With the increased level of web conferencing, having crystal clear sound is more important than ever. No one wants to be on a call and have to keep asking the speaker to repeat themselves. And conversely, no one wants to be the person having to repeat themselves two, three or four times in order to be understood.
Bad sound quality makes conversation difficult.
Today we will explore areas where you can quickly and affordably improve your sound quality with a crystal clear voice and minimal background noise.
The English alphabet has 26 letters and used individually or in combination they represent between 42-44 different sounds. Add on top of that accent and dialect and the number exponentially increases.
The goal is to achieve the best audio quality, regardless of accent or dialect, in a web conferencing environment. We are trying to get as close to studio quality sound as possible. This needs to be achieved on a budget for you to be able to use in your home with kids running around and dogs barking. And we need our web conferencing kit to travel well because our office today is not always going to be our office tomorrow.
Let’s start by examining 4 different types of microphones, the pros and cons of each and then review budget considerations.
- Lapel microphone - Under $35 was tested
- Bluetooth Mic for Phone and Computer - Under $200 was tested
- Condenser microphone - Under $75 was tested
- Shotgun microphone - Under $100 was tested
Lapel microphones are a good source of sound for the money and for the most part, the old corded cell phone headsets use the same concept. From Amazon I picked up a good lapel microphone for under $30.
Currently this microphone gets used to record presentations that will be recorded and played at a later time. It offers better sound quality pickup than the computer microphone. Additionally, if you are only using a headshot or just have a voice behind a presentation then the lapel microphone is not even visible.
Pros: Cheap for good quality.
Cons: Cord can be difficult at times if not long enough. Microphone must be positioned correctly.
The Cell Phone Bluetooth Headset is an over the ear headset that uses bluetooth to connect to the phone and to the computer. For this test I used a Plantronics Voyager 5200 that cost $180 new when it was purchased.
Pros: I already had one. No additional cost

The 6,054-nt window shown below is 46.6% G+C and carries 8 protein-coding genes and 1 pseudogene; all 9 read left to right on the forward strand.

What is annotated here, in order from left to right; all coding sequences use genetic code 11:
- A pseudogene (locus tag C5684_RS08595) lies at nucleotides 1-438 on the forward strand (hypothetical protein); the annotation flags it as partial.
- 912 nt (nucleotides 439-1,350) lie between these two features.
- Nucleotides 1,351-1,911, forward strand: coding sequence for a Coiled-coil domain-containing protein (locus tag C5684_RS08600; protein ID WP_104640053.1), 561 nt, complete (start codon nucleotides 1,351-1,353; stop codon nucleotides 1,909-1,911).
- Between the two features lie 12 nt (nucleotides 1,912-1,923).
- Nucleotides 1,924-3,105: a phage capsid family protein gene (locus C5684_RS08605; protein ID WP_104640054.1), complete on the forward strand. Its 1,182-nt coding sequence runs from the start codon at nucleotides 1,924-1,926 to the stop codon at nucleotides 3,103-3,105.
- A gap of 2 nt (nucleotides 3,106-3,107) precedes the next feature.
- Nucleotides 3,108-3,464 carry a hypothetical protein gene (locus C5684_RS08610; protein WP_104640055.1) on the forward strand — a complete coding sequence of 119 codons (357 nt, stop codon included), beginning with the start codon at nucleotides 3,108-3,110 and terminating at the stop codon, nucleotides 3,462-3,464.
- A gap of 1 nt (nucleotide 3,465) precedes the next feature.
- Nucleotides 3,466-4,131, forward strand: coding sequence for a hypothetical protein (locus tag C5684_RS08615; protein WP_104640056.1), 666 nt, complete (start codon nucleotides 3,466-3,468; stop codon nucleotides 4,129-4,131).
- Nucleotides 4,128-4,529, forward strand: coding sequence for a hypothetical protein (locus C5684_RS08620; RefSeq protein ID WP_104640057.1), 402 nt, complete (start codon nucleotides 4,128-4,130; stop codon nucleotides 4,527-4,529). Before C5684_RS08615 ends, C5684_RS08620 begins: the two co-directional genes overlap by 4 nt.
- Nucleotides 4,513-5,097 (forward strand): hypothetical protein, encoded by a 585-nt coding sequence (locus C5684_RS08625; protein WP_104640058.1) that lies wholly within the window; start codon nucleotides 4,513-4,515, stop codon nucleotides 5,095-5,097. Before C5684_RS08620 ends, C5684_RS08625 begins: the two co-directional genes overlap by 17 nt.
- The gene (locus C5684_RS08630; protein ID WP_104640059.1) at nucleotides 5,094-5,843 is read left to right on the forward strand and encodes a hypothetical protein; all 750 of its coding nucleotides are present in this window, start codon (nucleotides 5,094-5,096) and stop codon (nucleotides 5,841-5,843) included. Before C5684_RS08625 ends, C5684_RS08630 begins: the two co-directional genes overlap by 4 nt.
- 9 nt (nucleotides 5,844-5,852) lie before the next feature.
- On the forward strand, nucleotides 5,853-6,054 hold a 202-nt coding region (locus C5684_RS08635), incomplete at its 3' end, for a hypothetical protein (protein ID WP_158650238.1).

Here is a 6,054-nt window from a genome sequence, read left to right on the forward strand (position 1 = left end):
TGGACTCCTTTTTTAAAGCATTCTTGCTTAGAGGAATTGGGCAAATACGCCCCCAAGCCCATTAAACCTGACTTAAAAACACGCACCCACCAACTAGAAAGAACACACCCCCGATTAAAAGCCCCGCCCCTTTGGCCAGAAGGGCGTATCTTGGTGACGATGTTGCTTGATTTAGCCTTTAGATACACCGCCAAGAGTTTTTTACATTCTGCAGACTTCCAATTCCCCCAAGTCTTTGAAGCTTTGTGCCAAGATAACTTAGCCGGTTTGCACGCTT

Cons: You sort of look like a cyborg. Unless you use an external source for sound (on the receiving side) you are limited to hearing the speaker in one ear. You DO NOT get the same sound quality as using a condenser microphone.
After a few months of trying different setups, I have concluded that the DualBand option is the least expensive most efficient use of money. It serves the purpose of a phone headset and works well with web conferencing. Add on top of that the noise canceling technology deployed in many of these devices, these make for great work from home devices.
Condenser microphones are the ones that you see many recording artists use. They are often hanging upside down. With talk show hosts, they are sometimes on a tripod on a desk or on a boom arm.
Regardless of how they are placed, a good condenser microphone helps to pick up a larger sound range than your typical headset or lapel microphone.
The reason that you often see the little screen in front of the microphone is that it needs to be very close to the speaker to be best utilized. When the speaker speaks a “p” sound for instance, air comes out of the mouth at a good rate. Without the filter, this air will distort the sound picked up by the microphone.
Without getting too deep into the weeds, there are several types of condenser microphones with one of the big difientrators being the range at which the microphone picks up sound.
Think about how wide your vision is and then think about “tunnel vision.” More expensive microphones have a larger range and less expensive microphones have a smaller range. Unless you are interviewing people at your desk for audio quality, then there is not a need to get a condenser microphone that has three different “pickups” that allows for a ultra wide range.
With this in mind, I ordered an inexpensive condenser microphone with boom. The FIFINE T669 microphone. It came recommended from an industry expert as a good starter microphone. My biggest concern was that it would get in the way of my face and I am not sure I want to take away facial cues from a web conferencing experience.
After a quick installation, I found that I could mount the boom to the side and behind the video camera. When presenting it takes up the far left corner of the screen and does not hide my face.
In early testing, when switching from the condenser microphone to the computer microphone, the end user noticed a difference in tone quality. I surveyed several different LinkedIn connections and will continue to survey more throughout this process and update the data accordingly.
Pros: Voice quality improved over computer and Dual Band Microphone.
Cons: Need to be aware of how far the microphone is from mouth. If over 8 inches, the built- in microphone on the computer is better. Not very transportable. Packaging from the store is often adequate to make several trips but will need to purchase a real carrying case if you travel often. If you did not take the boom arm and only the tripod stand it would fit in a padded container about the size of a child's lunchbox.
Next post: Shotgun mics, sound dampening, and reverberation and feedback.